If there were more "room at the top for Jazz artists, that ishere's one pianist who'd be knocking loudly on that elusive door known as fame. Patti Wicks, who's several light""years away from household name status even in south Florida, where she lives and performs, not only plays piano with as much warmth, elegance and charm as most of her more celebrated peers, she sings almost as well as she plays.
According to the liner notes, Wicks does have a following of sorts in West Palm Beach, Delray, Cocoa Beach and other Florida locales, so apparently there are some people there with good taste and perceptive ears. The next aim is to broaden that circle of admirers, something this album may accomplish if anyone can be persuaded to listen. What they'll hear is an uncommonly gifted Jazz pianist who deserves far wider recognition and applause than she'll probably ever earn. Listening to Wicks singwhich she does on seven of the 13 selectionsI'm reminded of the late Carmen McRae, as her sonorous voice and caustic, unadorned style bear a striking resemblance to Carmen's (but Wicks is no clone; she has her own arresting bag of tricks).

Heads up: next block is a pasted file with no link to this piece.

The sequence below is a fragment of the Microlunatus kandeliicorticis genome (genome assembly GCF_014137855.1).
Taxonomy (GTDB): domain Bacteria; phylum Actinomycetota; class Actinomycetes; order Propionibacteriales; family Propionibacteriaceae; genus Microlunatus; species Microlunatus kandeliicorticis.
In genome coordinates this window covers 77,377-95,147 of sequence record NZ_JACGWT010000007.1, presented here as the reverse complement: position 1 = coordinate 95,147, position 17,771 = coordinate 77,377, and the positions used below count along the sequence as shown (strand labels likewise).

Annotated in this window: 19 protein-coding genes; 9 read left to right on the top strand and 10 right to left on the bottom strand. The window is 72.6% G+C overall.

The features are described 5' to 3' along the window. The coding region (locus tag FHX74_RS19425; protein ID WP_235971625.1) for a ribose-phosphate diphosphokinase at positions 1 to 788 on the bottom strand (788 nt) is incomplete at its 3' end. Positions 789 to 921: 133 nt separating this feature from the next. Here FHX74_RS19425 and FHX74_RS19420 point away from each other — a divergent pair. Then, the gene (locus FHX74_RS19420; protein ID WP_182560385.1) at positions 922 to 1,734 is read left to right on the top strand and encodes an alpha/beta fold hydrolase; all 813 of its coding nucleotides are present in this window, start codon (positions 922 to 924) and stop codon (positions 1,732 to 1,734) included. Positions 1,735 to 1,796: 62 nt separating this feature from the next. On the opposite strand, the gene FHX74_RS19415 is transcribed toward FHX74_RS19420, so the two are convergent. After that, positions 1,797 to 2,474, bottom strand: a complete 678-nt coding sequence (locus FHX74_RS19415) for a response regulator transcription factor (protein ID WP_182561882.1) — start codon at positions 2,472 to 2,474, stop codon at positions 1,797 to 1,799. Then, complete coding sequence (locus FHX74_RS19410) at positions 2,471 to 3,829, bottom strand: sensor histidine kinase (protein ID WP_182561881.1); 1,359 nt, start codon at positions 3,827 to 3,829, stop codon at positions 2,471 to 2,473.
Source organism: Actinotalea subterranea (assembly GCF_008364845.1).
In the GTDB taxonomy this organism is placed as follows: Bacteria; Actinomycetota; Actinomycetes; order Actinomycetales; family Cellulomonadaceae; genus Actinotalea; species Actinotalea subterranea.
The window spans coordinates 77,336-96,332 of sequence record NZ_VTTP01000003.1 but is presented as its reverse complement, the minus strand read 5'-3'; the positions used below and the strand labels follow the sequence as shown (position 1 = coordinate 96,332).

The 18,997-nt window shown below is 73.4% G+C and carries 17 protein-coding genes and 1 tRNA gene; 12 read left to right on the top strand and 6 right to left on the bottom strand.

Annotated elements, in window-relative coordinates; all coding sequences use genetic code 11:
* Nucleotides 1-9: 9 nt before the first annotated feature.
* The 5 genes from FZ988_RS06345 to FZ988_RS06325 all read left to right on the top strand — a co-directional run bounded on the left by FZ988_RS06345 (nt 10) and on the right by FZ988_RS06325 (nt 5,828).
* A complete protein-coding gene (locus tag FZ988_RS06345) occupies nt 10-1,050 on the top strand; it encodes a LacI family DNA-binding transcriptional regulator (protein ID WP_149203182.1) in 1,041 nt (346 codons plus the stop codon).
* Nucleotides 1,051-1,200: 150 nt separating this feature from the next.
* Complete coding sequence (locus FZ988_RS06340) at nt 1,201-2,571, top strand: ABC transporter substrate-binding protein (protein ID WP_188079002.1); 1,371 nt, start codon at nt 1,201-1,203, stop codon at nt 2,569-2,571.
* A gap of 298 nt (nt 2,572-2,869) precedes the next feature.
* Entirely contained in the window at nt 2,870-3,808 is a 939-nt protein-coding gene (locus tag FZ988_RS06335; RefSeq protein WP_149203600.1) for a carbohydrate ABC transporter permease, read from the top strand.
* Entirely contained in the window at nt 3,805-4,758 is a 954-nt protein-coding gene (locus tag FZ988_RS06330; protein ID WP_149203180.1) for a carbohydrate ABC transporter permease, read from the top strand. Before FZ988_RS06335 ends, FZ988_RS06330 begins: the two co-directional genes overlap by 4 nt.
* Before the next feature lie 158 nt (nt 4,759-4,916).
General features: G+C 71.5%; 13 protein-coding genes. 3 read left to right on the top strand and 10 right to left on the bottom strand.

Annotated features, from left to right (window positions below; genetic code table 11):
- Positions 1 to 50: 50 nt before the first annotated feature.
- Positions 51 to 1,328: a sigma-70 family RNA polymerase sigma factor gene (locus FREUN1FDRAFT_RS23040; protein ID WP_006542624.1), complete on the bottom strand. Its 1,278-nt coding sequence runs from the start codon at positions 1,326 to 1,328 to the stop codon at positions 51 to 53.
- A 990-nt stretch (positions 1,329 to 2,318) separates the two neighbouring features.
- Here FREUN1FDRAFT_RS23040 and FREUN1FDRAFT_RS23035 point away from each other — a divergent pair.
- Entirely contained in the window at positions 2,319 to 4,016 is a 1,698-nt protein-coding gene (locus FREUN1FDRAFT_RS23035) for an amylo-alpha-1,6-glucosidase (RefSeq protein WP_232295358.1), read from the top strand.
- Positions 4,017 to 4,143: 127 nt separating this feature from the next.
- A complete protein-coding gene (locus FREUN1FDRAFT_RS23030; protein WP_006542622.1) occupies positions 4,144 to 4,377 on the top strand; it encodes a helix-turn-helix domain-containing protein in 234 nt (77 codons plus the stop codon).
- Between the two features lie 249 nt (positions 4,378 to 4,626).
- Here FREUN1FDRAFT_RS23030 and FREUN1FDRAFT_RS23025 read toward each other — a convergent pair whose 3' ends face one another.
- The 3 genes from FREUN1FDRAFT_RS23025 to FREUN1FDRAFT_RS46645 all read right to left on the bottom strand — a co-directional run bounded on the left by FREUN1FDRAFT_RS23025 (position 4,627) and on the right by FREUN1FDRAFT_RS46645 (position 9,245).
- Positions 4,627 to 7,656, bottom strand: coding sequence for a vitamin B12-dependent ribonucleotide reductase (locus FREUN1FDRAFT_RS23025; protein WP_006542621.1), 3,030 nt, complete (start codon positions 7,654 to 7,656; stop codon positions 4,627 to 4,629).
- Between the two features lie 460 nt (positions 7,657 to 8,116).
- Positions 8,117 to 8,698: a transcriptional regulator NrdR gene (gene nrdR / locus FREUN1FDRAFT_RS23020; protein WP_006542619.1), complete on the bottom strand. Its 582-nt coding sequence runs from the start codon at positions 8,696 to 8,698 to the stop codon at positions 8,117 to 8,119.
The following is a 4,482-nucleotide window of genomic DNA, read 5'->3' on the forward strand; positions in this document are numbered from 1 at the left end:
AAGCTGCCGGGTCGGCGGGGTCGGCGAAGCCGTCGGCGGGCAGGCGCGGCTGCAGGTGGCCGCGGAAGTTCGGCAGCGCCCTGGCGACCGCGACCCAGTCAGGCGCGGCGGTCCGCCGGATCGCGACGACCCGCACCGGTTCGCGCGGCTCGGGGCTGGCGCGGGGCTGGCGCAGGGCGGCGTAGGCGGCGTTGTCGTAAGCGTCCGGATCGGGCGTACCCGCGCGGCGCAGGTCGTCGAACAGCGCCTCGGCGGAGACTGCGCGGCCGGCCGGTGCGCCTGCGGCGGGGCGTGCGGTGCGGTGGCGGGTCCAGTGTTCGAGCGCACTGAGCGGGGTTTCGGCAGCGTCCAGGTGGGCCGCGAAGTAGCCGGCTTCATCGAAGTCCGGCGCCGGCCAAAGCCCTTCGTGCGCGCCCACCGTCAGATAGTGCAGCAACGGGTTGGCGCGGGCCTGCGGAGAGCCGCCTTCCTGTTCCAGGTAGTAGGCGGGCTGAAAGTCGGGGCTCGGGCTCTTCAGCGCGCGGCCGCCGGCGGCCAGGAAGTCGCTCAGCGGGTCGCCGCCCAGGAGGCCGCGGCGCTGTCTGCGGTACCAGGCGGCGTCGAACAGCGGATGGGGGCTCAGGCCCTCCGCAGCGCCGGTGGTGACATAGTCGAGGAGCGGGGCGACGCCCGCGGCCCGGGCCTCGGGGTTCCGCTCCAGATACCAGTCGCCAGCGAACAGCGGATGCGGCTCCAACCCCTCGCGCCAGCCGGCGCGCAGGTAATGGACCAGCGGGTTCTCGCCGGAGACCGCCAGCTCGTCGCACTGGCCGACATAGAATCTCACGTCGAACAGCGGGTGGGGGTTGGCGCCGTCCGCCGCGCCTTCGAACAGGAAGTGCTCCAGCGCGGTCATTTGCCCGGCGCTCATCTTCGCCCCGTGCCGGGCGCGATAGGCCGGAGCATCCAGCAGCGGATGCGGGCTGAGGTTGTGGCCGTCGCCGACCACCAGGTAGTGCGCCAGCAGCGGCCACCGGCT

I don't know if Wicks/Payne/Yarling are a working group, but they work quite well together on this studio date (which, as you'll note, is more than 70 minutes long). Few of those moments are misspent as Wicks and her companions glide smoothly through a delightful program of well""known standards, unpolished gems ("Lilac Time, "Love Is a Necessary Evil ), an original composition by Wicks ("Waltz for Rudy ) and two by bassist Payne ("Promise Me, "Here and Now ).
Wicks' piano style is modern mainstream, in the manner of Tommy Flanagan, Barry Harris and others in that groove. In a just world her album would receive plenty of airplay so listeners could appraise her talent for themselves; as it is, you'll either have to buy it or take my word for it.
I Hear a Rhapsody; Lilac Wine; How Deep Is the Ocean; You Don
Patti Wicks, piano, vocals; Don Payne, bass; John Yarling, drums.
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